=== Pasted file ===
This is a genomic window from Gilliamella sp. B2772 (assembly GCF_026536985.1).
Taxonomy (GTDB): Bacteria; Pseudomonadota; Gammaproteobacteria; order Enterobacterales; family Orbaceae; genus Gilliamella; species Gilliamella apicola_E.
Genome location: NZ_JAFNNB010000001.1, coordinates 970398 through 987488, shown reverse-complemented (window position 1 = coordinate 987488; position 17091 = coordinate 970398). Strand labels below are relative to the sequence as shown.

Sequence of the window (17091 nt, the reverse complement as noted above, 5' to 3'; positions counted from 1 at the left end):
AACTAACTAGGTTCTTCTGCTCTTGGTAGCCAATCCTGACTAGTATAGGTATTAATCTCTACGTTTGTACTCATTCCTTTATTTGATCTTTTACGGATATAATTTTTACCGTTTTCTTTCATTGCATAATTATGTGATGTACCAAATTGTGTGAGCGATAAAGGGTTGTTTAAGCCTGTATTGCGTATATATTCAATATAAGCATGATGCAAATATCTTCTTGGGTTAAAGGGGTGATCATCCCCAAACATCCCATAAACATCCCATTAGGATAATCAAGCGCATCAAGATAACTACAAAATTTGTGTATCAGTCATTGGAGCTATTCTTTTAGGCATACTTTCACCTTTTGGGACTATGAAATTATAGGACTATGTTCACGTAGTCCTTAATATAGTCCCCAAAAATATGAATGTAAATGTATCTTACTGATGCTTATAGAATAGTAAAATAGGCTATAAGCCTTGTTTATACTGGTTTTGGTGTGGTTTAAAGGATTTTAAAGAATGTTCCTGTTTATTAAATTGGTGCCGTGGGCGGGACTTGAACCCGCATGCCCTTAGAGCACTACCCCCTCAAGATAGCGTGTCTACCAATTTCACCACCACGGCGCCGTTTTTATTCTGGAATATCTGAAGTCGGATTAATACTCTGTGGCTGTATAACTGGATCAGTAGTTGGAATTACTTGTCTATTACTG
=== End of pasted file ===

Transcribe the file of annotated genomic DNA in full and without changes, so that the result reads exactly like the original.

This is a genomic window from Gilliamella sp. B2772 (assembly GCF_026536985.1).
Taxonomy (GTDB): Bacteria; Pseudomonadota; Gammaproteobacteria; order Enterobacterales; family Orbaceae; genus Gilliamella; species Gilliamella apicola_E.
Genome location: NZ_JAFNNB010000001.1, coordinates 970398 through 987488, shown reverse-complemented (window position 1 = coordinate 987488; position 17091 = coordinate 970398). Strand labels below are relative to the sequence as shown.

Sequence of the window (17091 nt, the reverse complement as noted above, 5' to 3'; positions counted from 1 at the left end):
AACTAACTAGGTTCTTCTGCTCTTGGTAGCCAATCCTGACTAGTATAGGTATTAATCTCTACGTTTGTACTCATTCCTTTATTTGATCTTTTACGGATATAATTTTTACCGTTTTCTTTCATTGCATAATTATGTGATGTACCAAATTGTGTGAGCGATAAAGGGTTGTTTAAGCCTGTATTGCGTATATATTCAATATAAGCATGATGCAAATATCTTCTTGGGTTAAAGGGGTGATCATCCCCAAACATCCCATAAACATCCCATTAGGATAATCAAGCGCATCAAGATAACTACAAAATTTGTGTATCAGTCATTGGAGCTATTCTTTTAGGCATACTTTCACCTTTTGGGACTATGAAATTATAGGACTATGTTCACGTAGTCCTTAATATAGTCCCCAAAAATATGAATGTAAATGTATCTTACTGATGCTTATAGAATAGTAAAATAGGCTATAAGCCTTGTTTATACTGGTTTTGGTGTGGTTTAAAGGATTTTAAAGAATGTTCCTGTTTATTAAATTGGTGCCGTGGGCGGGACTTGAACCCGCATGCCCTTAGAGCACTACCCCCTCAAGATAGCGTGTCTACCAATTTCACCACCACGGCGCCGTTTTTATTCTGGAATATCTGAAGTCGGATTAATACTCTGTGGCTGTATAACTGGATCAGTAGTTGGAATTACTTGTCTATTACTG